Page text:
The Ebola Virus


INTRODUCTION

The most deadly killers on this earth are too small to see with the
naked eye. These microscopic predators are viruses. In my report, I will
answer many basic questions concerning one of the fastest killing viruses, the
Ebola virus. Questions such as "How does it infect its victims?", "How are
Ebola victims treated?", "How are Ebola outbreaks controlled?" and many others
related to this deadly virus.

GENERAL INFORMATION

The Ebola virus is a member of the negative stranded RNA viruses known
as filoviruses. There are four different strains of the Ebola virus - Zaire
(EBOZ), Sudan (EBOS), Tai (EBOT) and Reston (EBOR). They are very similar
except for small serological differences and gene sequence differences. The
Reston Strain is the only one which does not affect humans. The Ebola virus
was named after the Ebola river in Zaire, Africa after its first outbreak in
1976.

STRUCTURE

When magnified by an electron microscope, the ebola virus resembles long
filaments and are threadlike in shape. It usually is found in the form of a "U-
shape". There are many 7nm spikes which are 10nm apart from each other visible
on the surface of the virus. The average length and diameter of the virus is
920nm and 80nm. The virons are highly variable in length (polymorphic), some
attaining lengths as long as 14000nm. The Ebola virus consists of a helical
nucleocapsid, which is a protein coat and the nucleic acid it encloses, and a
host cell membrane, which is a lipoprotein unit that surrounds the virus and
derived form the host cell\'s membrane. The virus is composed of 7 polypeptides,
a nucleoprotein, a glycoprotein, a polymerase and 4 other undesignated proteins.
These proteins are synthesized by mRNA that are transcribed by the RNA of the
virus. The genome consists of a single strand of negative RNA, which is
noninfectious itself. The order of it is as follows: 3\' untranslated region,
nucleoprotein, viral structured protein, VP35, VP40 glycoprotein, VP30, VP24,
polymerase(L), 5\' untranslated region. HOW IT INFECTS

Once the virus enters the body, it travels through the blood stream and
is replicated in many organs. The mechanism used to penetrate the membranes of
cells and enter the cell is still unknown. Once the virus is inside a cell, the
RNA is transcribed and replicated. The RNA is transcribed, producing mRNA which
are used to produce the virus\' proteins. The RNA is replicated in the cytoplasm
and is mediated by the synthesis of an antisense positive RNA strand which
serves as a template for producing additional Ebola genomes. As the infection
progresses, the cytoplasm develops "prominent inclusion bodies" which means that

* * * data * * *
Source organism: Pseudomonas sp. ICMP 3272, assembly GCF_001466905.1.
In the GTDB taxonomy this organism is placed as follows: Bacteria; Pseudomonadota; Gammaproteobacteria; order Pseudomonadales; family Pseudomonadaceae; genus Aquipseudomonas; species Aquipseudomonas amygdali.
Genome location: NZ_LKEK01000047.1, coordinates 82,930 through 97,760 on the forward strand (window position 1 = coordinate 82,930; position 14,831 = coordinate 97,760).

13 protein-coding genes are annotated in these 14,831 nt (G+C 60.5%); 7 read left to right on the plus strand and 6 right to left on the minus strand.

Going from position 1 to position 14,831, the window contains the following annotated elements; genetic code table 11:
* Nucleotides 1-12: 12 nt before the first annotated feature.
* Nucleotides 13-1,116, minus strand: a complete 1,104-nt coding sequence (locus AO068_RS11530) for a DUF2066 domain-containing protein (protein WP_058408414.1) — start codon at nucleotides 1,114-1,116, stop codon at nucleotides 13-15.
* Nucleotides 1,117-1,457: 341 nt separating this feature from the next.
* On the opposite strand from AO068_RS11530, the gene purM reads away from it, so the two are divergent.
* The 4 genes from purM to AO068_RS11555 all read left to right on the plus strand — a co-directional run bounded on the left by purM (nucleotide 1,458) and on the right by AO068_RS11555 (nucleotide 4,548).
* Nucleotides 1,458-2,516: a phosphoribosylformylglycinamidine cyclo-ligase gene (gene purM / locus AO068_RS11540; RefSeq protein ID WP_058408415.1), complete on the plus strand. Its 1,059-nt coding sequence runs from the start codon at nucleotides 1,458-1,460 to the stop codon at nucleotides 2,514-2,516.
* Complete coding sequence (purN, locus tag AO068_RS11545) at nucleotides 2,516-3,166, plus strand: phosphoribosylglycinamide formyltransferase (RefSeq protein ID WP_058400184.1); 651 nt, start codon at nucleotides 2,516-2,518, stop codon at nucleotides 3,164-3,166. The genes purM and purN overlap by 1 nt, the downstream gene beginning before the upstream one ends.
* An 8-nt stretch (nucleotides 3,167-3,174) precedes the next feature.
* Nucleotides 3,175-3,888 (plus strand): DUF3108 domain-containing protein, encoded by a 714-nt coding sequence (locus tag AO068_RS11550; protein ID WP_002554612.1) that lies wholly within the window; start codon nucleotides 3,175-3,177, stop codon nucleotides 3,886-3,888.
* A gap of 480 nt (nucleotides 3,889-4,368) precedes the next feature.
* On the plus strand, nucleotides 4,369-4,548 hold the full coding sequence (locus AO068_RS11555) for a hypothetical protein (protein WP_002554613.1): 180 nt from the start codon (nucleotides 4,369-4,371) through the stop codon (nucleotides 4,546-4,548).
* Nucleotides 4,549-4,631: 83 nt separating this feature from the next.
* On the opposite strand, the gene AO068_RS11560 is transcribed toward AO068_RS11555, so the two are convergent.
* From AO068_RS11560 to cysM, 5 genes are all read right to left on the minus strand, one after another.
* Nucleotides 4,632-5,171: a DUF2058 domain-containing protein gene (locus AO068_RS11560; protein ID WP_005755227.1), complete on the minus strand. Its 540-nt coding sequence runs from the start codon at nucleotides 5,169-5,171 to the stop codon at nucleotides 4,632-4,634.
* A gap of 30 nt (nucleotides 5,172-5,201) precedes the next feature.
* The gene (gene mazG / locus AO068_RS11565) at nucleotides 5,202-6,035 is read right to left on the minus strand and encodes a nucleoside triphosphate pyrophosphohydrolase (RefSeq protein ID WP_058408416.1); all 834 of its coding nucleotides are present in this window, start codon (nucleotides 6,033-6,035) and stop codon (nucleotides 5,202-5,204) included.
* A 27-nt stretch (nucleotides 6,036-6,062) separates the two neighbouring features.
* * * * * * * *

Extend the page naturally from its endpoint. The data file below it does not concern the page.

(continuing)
it will contain the viral nucleocapsid that will become highly ordered. The
virus then assembles and buds off from the host cell, while obtaining its
lipoprotein coat from the outer membrane. This destruction of the host cell
occurs rapidly, while producing large numbers of viruses budding from it.

WHAT IT INFECTS

The Ebola virus mainly attacks cells of the lymphatic organs, liver,
kidney, ovaries, testes, and the cells of the reticuloendothelial system. The
massive destruction of the liver is the trademark of Ebola. The victim looses
vast amounts of blood especially in mucosa, abdomen, pericardium and the vagina.
Capillary leakage and bleeding leads to a massive loss in intravascular volume.
In fatal cases, shock and acute respiratory disorder can also be seen along with
the bleeding. Numerous victims are delirious due to high fevers and many die of
intractable shock. SYMPTOMS

During the onset of Ebola, the host will experience weakness, fever,
muscle pain, headache and sore throat. As the infection progresses, vomiting
(usually black), limited kidney and liver function, chest and abdominal pain,
rash and diarrhoea begin. External bleeding from skin and injection sites and
internal bleeding from organs occur due to failure of blood to clot.

TRANSMISSION

How "patient zero" (first to be infected) acquires natural infection is
still a mystery. After the first person is infected, further spread of Ebola to
other humans (secondary transmission) is due to direct contact with bodily
fluids such as blood, secretions and excretions. It is also spread through
contact with the patients skin which carries the virus. Spread can be
accomplish either by person to person transmission, needle transmission or
through sexual contact. Person to person transmission occurs when people have
direct contact with Ebola patients and do not have suitable protection. Family
members and doctors who contract the virus usually obtain it from this type of
transmission. Needle transmission occurs when needles, which have been used on
Ebola patients, are reused. This happens frequently in developing countries
such as Zaire and Sudan because the heath care is underfinanced. A lucky person
who has